Onward is another first-rate animated feature from Pixar, with adventure, humour, and tear-jerking moments aplenty.
The plot concerns a land of magical beings (elves, trolls, pixies, centaurs, and so on) which in the past was filled with magic, but in recent times has become like our world. Because it is so much easier to rely on electricity and other modern conveniences, magic is all but ignored. Amid this world, we are introduced to brothers Ian and Barley Lightfoot, who through circumstances too convoluted to detail here, obtain a magical staff that brings their deceased father (who Ian has no memory of) back to life for one day. The problem is, the staff only conjures his bottom half – his legs, which wander around of their own accord. As a consequence, Ian and Barley head off on a quest together, trying to find the magical crystal that will complete the manifestation of their father, before the twenty-four hour window expires.
As one would normally expect from Pixar, the animation is beautiful throughout. Director Dan Scanlon and his animation department provide a colourful palette that mingles the familiar world of suburbia, cities, roads, petrol stations, restaurants, and so forth, with vivid fantasy set pieces. These include a bottomless chasm, stone ravens in the wilderness, an underground booby trap gauntlet, and a monstrous enchanted dragon comprised of building rubble.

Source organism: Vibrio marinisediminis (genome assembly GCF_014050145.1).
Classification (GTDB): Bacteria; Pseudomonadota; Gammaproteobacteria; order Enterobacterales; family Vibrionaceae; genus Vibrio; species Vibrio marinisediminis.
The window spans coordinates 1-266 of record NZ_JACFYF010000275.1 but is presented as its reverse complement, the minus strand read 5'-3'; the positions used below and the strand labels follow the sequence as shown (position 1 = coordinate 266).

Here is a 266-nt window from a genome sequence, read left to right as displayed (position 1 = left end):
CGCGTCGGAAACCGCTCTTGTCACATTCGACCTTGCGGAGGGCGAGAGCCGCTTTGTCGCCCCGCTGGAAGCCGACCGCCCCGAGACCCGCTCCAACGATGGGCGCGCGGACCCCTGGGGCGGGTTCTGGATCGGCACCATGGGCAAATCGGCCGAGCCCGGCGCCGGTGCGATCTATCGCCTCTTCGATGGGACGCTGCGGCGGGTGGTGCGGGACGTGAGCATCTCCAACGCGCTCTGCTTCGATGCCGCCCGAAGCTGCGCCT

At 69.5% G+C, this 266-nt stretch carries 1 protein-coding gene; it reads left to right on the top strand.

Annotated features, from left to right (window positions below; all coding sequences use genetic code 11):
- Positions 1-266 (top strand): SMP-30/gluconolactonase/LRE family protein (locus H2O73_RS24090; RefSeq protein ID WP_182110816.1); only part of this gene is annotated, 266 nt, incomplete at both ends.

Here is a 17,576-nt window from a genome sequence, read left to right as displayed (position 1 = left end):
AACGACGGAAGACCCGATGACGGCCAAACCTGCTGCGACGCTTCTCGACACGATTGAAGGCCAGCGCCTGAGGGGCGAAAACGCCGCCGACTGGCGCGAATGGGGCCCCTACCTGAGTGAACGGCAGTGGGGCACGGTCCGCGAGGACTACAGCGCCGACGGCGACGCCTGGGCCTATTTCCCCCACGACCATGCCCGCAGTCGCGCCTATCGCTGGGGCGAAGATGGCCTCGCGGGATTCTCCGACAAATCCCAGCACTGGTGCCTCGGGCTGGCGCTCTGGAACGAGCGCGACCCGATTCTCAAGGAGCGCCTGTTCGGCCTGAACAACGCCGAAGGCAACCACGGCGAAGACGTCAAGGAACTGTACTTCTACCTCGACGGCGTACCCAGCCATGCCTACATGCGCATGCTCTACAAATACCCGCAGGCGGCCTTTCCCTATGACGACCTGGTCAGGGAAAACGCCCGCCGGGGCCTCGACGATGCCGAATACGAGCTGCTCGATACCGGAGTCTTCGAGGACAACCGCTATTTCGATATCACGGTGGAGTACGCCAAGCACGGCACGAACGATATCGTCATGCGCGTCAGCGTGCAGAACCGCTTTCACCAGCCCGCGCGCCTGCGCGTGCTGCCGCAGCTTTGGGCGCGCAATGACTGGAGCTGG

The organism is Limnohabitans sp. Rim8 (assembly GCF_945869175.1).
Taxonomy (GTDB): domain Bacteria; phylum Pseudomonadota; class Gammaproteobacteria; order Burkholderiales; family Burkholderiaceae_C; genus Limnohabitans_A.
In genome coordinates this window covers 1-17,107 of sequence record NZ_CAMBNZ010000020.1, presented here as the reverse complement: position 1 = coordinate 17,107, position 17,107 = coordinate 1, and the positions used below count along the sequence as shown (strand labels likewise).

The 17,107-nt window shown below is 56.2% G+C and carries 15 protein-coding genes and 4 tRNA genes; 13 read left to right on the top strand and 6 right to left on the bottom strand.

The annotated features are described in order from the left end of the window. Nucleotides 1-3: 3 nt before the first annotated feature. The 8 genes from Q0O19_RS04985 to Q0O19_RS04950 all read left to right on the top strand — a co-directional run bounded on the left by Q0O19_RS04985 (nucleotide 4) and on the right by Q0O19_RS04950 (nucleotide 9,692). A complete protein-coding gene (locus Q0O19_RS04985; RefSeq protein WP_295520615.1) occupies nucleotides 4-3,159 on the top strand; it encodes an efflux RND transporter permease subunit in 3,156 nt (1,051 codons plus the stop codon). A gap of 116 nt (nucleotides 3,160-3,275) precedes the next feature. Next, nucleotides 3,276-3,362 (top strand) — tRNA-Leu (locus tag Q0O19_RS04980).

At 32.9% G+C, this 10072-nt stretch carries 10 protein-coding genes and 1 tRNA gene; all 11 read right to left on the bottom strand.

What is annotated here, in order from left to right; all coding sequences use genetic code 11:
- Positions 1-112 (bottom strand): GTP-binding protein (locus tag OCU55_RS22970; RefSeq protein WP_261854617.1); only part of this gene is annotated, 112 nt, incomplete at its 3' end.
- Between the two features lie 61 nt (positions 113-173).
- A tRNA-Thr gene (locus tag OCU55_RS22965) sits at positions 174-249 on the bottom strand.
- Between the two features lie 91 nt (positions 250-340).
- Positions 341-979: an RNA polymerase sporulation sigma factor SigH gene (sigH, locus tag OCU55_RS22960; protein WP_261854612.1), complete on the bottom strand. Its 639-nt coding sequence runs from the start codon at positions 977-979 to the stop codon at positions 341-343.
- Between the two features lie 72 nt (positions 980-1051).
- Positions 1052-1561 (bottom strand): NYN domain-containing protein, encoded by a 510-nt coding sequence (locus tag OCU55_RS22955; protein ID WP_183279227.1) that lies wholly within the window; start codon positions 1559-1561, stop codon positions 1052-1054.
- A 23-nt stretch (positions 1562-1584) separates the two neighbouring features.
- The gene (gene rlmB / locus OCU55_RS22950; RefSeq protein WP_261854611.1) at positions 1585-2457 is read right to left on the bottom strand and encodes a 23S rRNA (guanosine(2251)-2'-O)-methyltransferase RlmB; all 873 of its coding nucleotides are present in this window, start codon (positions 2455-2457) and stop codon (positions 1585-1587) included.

The vocal cast includes Tom Holland and Chris Pratt in the leads. Both are highly engaging. In addition, there is strong support from the likes of Octavia Spencer, Julia Louis-Dreyfus, and Mel Rodriguez. Jeff and Mychael Danna provide a suitably stirring music score which stays just the right side of parody. Speaking of which, there are neat nods to everything from The Lord of the Rings to Harry Potter and the Indiana Jones films throughout.
Ultimately, Onward understands the truth at the core of all great fantasy tales, in that it is in the journey that our heroes obtain what they truly need, not in finding the object of their quest. In this case, the brothers are on a tale of self-discovery, learning things about each other they never knew, coming to appreciate one another better. Themes of overcoming fear and self-loathing are also present, and one scene even has a nice allusion to the Biblical story of Peter walking on water, wherein he could do so whilst he kept his eyes on Jesus, but sank when he looked back at the wind and waves. As for the wonderful finale (which I obviously won’t spoil), it is certainly as moving as recent Pixar gems Coco and Inside Out. There was definitely something in my eye.
Exciting, funny, and emotionally resonant, Onward has something for everyone of all ages. One final note: Don’t arrive late and miss the Simpsons short before the main feature. It’s a gem.
UK Certificate: U
US Certificate: PG